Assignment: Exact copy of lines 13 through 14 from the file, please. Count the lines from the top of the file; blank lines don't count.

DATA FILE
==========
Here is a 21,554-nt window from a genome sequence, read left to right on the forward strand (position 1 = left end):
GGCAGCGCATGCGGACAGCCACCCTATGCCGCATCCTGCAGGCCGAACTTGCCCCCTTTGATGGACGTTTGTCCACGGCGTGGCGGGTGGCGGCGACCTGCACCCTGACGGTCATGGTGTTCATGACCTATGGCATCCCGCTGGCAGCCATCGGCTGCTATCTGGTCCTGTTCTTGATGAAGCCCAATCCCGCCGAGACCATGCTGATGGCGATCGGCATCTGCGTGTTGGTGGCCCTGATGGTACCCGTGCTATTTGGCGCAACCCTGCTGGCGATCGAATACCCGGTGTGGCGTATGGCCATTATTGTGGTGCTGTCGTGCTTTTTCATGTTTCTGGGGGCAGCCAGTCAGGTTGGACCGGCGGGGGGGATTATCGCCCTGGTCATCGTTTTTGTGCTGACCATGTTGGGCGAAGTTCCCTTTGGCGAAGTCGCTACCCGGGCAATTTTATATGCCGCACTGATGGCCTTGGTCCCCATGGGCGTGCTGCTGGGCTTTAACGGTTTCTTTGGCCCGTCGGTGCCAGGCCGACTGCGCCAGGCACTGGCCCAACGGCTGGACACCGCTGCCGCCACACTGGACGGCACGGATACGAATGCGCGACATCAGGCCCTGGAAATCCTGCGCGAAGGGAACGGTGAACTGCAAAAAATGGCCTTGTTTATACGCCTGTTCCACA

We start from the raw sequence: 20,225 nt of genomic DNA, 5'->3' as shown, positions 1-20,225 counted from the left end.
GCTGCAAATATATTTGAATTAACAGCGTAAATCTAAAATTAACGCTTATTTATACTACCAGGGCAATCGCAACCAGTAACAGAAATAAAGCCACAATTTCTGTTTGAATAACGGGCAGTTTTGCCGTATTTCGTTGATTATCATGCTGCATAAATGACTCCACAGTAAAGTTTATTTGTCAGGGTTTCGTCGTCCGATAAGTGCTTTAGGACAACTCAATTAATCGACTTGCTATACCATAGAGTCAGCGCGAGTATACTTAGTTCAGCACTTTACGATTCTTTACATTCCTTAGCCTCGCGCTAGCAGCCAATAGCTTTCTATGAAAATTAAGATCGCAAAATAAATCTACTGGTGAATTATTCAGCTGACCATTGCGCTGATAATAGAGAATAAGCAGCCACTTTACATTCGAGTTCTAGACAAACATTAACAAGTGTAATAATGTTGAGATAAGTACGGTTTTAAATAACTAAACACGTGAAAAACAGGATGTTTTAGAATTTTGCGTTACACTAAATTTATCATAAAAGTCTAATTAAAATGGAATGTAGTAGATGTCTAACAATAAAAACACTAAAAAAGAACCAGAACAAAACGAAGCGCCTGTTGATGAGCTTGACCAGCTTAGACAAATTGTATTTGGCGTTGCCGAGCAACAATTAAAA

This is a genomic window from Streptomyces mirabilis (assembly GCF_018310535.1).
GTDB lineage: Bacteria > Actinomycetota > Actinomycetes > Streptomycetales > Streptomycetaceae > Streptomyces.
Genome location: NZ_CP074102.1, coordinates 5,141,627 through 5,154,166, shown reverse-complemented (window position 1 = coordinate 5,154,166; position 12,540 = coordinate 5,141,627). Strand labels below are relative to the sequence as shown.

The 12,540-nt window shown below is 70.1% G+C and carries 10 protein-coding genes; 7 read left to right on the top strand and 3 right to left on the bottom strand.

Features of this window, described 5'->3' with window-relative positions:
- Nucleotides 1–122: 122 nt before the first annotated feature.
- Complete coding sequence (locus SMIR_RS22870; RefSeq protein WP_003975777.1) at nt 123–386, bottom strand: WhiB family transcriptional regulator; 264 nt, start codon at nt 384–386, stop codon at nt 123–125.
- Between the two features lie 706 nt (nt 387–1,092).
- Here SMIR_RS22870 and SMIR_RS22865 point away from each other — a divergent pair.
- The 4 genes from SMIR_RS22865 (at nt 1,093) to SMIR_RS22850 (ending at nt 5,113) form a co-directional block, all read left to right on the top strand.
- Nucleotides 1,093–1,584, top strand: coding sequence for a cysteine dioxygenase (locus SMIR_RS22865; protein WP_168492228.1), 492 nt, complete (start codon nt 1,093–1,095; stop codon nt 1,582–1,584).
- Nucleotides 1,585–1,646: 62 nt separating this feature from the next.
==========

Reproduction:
- Here SMIR_RS22870 and SMIR_RS22865 point away from each other — a divergent pair.
- The 4 genes from SMIR_RS22865 (at nt 1,093) to SMIR_RS22850 (ending at nt 5,113) form a co-directional block, all read left to right on the top strand.